Managing Stress: With numerous Christmas parties, traditions and increased spending we often remain susceptible to stress and tension.
Do you recognize the warning signs of stress?
Stress often manifests in irritability, impatience, tiredness, dreading the next social engagement, physical tension and difficulty sitting still. Christmas can be a stressful time, and often alcohol is the method of choice to relieve the pressure. Even though it is only once a year, it is important to look for other ways to relive stress. Furthermore, recognize your limits, saying yes when you don’t want to go to another party in order not to offend anyone can leave you feeling resentful and overwhelmed. Set boundaries for yourself, it is ok to say ‘‘no’’ to something you don’t want to do. Apply the ‘’less is more’’ rule when saying no. Let go of the long explanations in favor of short and sweet: ‘‘I won’t be able to go’’. Your plan may be to rent a movie with your family or have some ‘you time’ to recharge and rejuvenate mentally. Mindful and assertive communication is important to sustain healthy relationships. There is no need to get into long explanations. Be mindful of your health and see it as your first priority. When we recognize our limits we can enjoy and be more present over the holiday period.
Managing Expectations: Often we struggle with the want for Christmas to be perfect which only adds to pressure and fixed assumptions. Try to stay in the present moment and let go of the word ‘should’, which only creates a demand and expectations of how things ‘should’ be as opposed to how they are.
Mindful awareness and responding: Although we can’t control what tensions may arise from others, we can choose how we respond. Mindfulness brings us into the present and increases our awareness. Notice feelings of tension when they arise and give yourself the space to choose how best to respond. It is often helpful to take a break and step away from the situation. A walk outdoors can be helpful to give yourself the ‘space’ to regulate your emotions.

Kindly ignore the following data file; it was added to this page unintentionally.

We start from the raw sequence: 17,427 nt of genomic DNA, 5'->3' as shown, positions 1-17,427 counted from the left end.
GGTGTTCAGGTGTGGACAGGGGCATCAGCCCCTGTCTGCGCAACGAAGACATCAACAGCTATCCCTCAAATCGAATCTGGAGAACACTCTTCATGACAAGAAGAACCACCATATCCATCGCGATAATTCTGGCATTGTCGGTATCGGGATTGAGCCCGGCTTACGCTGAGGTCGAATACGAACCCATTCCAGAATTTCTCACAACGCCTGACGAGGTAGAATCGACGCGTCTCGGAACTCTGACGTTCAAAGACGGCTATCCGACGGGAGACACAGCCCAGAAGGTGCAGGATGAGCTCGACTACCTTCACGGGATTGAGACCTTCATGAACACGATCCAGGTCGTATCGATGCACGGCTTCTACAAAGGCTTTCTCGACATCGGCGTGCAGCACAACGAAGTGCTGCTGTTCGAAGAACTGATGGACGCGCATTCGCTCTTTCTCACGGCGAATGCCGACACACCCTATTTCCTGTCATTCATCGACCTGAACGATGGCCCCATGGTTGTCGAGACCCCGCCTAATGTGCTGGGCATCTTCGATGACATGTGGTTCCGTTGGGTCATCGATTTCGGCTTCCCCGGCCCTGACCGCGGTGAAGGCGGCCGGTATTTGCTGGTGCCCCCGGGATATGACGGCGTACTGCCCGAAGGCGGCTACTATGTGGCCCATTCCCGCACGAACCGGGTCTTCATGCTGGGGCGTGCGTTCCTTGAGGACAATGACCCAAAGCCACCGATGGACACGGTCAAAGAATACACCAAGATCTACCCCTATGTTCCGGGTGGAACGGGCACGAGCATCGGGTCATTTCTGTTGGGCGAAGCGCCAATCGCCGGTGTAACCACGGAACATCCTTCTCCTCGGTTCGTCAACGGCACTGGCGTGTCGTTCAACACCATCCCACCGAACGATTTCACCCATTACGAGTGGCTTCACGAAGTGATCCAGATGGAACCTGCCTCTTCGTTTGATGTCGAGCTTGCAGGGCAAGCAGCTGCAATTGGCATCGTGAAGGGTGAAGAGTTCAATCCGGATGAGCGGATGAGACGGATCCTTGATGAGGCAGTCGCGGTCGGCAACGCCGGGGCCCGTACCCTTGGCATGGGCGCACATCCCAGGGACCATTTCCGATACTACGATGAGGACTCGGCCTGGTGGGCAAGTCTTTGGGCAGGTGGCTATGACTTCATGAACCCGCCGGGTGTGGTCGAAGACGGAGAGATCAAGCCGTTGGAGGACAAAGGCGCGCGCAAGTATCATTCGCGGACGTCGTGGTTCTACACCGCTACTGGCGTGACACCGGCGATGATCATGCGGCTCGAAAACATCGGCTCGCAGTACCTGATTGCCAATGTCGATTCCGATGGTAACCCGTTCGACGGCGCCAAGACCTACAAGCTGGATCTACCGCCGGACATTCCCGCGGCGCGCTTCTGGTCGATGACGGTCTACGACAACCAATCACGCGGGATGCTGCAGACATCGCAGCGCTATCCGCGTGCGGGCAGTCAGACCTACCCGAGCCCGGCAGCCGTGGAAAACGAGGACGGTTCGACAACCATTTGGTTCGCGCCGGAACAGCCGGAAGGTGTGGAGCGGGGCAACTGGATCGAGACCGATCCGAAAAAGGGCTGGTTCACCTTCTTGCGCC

It is also worth remembering that those around you might benefit from their own space, both leading up to and on Christmas day. Letting go of the strict agenda that comes with ‘tradition’ and have a more ‘free flowing’ day where family members can opt in or out of activities. Letting go of strict planning won’t mean chaos and with the help of mindfulness we can feel more grounded, regulated and meeting the needs of all family members.
Take care with alcohol. Too much alcohol can reduce your inhibitions and may lead to regrets and a hangover which in turn may lead to people to being susceptible to irritation. Alcohol also influences mood and if you are prone to anxiety and depression be mindful of alcohol intake.
Forgiveness: Practice forgiveness of yourself and others. Take a deep breath, come back to the moment, breathe and make a choice to re-connect by letting go of anger and guilt.
Gratitude: Make a gratitude listof what you feel grateful for to on the day. This can help to re-connect us and feel more positive.
Exercise: A great way of reducing stress is to engage in exercise as it burns off cortisol and adrenaline and helps produce mood-enhancing endorphins. Even if you feel tired, activate before motivate (don’t wait to get motivated, walk out the door and take committed action to healthy exercise. The motivation will follow and exercise will also reduce tiredness related to stress.
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